Fusion Message Board

In this space, visitors are invited to post any comments, questions, or skeptical observations about Philo T. Farnsworth's contributions to the field of Nuclear Fusion research.

Subject: Re: Inexpensive neutron source
Date: Oct 25, 4:49 pm
Poster: Richard Hull

On Oct 25, 4:49 pm, Richard Hull wrote:

>These are intended to be used at several amps of current and modest voltage (~150 watts total power), but will tolerate high voltage and low current (at least it has remained intact so far). Since neutron output is largely a function of current, once the voltage threshold has been reached, you will not get a super high flux - but I am getting an impressive several hundred times background levels (measured with a BF detector).
>More fun than a Sharper Image plasma globe!

This is rather hard to believe, but I haven't done the experiment yet. I have several of these lamps. The UV output is very high and they are used to supply UV or spectrally pure, narrow band light in special spectrographic situations.

They normally have a fillament and have about 36 volts impressed across the cathode and anode run at a few amps, but require a strike voltage of between 500 and 1000 volts. They are small arc lamps with very small apertures and quartz windows.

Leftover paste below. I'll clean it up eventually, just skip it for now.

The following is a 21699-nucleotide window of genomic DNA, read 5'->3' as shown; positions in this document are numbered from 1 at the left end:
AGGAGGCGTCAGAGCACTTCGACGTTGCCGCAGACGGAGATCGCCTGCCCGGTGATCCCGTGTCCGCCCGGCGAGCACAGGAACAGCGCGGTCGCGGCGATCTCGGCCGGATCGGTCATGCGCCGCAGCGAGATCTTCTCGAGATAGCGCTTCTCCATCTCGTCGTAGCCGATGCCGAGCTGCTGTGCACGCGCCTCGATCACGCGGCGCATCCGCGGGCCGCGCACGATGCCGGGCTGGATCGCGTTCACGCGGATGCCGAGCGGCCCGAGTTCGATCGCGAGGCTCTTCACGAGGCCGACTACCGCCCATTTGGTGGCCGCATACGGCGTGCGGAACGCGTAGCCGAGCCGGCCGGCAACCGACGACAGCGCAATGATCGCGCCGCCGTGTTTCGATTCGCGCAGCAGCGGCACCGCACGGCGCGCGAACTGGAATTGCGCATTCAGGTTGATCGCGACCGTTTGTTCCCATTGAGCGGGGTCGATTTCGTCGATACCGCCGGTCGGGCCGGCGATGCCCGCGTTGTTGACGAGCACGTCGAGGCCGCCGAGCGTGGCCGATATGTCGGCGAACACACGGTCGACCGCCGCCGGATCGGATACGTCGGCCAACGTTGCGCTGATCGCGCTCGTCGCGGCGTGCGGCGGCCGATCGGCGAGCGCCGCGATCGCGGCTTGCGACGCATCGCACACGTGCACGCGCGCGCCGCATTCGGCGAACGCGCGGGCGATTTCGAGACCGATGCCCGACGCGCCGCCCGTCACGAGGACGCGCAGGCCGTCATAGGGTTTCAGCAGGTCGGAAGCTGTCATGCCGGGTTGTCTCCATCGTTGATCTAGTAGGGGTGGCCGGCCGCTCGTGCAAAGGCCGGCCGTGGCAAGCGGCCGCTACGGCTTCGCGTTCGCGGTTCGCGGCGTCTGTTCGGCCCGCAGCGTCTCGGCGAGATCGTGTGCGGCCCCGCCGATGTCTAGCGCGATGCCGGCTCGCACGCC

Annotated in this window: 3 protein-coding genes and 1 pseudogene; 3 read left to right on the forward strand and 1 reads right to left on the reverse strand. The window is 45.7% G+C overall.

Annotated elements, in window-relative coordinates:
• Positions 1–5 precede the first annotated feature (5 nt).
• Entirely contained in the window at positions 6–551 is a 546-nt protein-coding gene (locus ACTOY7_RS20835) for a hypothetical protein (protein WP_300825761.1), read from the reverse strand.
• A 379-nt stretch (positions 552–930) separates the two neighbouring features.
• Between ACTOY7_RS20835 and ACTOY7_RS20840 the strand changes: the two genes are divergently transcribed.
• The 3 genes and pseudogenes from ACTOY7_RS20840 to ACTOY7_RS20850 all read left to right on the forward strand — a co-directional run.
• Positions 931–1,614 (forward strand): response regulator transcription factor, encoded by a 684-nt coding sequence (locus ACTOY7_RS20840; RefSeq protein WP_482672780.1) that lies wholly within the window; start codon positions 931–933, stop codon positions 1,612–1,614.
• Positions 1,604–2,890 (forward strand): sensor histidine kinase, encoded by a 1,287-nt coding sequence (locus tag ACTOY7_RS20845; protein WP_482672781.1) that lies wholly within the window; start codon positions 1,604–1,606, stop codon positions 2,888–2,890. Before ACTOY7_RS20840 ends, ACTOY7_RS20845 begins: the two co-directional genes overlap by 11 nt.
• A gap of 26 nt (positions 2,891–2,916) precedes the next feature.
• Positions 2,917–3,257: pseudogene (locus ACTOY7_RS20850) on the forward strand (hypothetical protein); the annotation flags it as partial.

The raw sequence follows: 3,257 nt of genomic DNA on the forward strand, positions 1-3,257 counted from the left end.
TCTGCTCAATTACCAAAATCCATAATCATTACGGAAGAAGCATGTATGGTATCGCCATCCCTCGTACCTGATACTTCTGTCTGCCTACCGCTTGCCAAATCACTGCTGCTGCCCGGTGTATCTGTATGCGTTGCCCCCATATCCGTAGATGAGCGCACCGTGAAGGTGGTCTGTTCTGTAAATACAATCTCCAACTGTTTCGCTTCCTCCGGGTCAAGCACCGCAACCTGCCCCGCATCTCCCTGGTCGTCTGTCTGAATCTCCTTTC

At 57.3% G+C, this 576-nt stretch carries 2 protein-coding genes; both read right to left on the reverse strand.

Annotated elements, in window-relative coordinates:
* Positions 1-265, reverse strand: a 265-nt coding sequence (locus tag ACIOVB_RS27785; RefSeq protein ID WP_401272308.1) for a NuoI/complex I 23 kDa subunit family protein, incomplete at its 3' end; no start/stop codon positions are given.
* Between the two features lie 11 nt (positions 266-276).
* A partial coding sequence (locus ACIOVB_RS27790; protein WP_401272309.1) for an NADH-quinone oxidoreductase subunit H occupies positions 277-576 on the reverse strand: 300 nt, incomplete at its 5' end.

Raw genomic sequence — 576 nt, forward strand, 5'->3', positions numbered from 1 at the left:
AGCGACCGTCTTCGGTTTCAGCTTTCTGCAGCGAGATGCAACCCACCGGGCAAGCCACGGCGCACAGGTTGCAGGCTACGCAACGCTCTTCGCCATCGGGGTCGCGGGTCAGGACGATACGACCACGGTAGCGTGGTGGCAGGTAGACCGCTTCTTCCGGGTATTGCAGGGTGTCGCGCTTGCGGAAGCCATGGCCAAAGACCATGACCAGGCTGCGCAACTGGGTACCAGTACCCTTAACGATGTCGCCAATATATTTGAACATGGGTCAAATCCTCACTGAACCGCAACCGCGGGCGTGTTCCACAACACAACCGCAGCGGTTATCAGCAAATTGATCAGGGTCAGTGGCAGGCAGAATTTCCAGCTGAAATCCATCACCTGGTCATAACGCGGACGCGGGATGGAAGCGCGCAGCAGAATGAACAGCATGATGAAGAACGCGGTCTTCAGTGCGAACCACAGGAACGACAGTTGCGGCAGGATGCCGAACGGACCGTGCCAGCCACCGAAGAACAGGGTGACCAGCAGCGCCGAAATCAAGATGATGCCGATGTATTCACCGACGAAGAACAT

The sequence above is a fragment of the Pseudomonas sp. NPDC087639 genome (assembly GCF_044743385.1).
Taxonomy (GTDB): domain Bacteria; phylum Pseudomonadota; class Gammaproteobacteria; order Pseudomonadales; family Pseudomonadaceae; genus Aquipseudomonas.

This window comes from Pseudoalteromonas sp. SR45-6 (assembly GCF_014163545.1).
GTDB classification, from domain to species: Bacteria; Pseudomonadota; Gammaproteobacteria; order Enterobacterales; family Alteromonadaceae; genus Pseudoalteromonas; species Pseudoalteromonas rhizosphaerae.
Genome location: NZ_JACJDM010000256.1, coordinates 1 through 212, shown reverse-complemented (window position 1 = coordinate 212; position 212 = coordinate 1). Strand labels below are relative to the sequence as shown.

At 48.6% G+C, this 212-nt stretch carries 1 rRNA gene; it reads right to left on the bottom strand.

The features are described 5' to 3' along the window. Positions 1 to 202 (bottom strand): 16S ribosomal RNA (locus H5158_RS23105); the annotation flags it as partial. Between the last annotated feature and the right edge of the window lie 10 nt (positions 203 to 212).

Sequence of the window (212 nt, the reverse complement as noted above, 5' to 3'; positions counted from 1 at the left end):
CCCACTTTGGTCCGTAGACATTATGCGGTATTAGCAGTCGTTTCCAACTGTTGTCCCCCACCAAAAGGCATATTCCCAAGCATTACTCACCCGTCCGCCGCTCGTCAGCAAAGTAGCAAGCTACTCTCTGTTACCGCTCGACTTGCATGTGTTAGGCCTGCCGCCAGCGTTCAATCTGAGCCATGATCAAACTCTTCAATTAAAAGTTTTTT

Deuterium requires a fixed and well known threshold to fuse based on cross section or temperature. None of these are even remotely reached in the deuterium lamp. The current has no meaning in this as the voltages involved with the arc anode to cathode are tens of thousands of volts to low. The gas temperature in the hot arc is on the order of several thousands of degrees at most. Again, way outside of the thermal criteria as well.

I will endeavor to check this out as well.

Be wary of RF noise in the arcing lamp driving the nearby BF3 counter. These counters would rather count anything other than neutrons!!! I am serious as a heart attack about this statement. Never blindly trust a neutron counter to count actual neutrons.

Richard Hull